Book Review:
Quiet

If you consider yourself to be an extrovert and you’d like to understand the introverts in your life better, Quiet by Susan Cain is an excellent resource. And if you consider yourself to be an introvert, this book can help you to understand extroverts better, and to deepen your appreciation of your own personality. In Quiet, Cain looks at characteristics of introverts and extroverts and she presents a variety of research studies on these personality types. She also interviews numerous people, ranging from residents of Silicon Valley to students at Harvard Business School.

Cain talks about how there are no universally accepted definitions of introverts and extroverts. She discusses definitions that are consistent with the work of psychologist Carl Jung and that include the following observation: “Introverts recharge their batteries by being alone; extroverts need to recharge when they don’t socialize enough.” She goes on to discuss various ways in which introverts and extroverts tend to differ. She states about introverts, “They listen more than they talk, think before they speak, and often feel as if they express themselves better in writing than in conversation.” Regarding extroverts, Cain observes that they “think out loud and on their feet; they prefer talking to listening” and they “rarely find themselves at a loss for words.” She also mentions that there is an introvert-extrovert spectrum, as it’s not the case that everyone is either completely an introvert or completely an extrovert.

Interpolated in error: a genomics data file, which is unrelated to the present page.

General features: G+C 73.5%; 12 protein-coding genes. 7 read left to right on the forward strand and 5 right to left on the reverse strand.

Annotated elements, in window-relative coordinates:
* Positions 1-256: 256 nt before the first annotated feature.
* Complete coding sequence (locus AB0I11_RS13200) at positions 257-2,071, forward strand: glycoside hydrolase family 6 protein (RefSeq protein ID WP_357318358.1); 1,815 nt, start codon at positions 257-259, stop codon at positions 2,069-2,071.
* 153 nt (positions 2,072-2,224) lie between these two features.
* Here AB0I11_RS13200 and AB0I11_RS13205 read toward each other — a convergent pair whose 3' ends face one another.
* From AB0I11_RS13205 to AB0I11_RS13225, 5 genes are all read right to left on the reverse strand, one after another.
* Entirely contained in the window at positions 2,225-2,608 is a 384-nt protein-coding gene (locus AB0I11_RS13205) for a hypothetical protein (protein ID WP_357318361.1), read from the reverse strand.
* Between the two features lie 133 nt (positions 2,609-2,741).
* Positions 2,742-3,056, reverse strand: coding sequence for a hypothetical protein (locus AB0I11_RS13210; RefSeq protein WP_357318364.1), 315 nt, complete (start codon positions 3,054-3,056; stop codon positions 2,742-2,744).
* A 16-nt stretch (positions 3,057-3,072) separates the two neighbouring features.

An important point that Cain makes is that introversion is different from shyness. She writes, “Shyness is the fear of social disapproval or humiliation, while introversion is a preference for environments that are not overstimulating.” Another notable point in the book is that studies indicate that between one third and one half of all Americans are introverts. She includes many examples of famous introverts, such as Rosa Parks, Bill Gates, J.K. Rowling, Eleanor Roosevelt and Albert Einstein. Cain wraps up the book with two chapters that are chock-full of useful advice. One chapter is about “How to Talk to Members of the Opposite Type” and the other is about “How to Cultivate Quiet Kids in a World That Can’t Hear Them.” Quiet is an engrossing book whose impact lingers long after you’ve finished reading those final chapters.

See more features from the May 2014 issue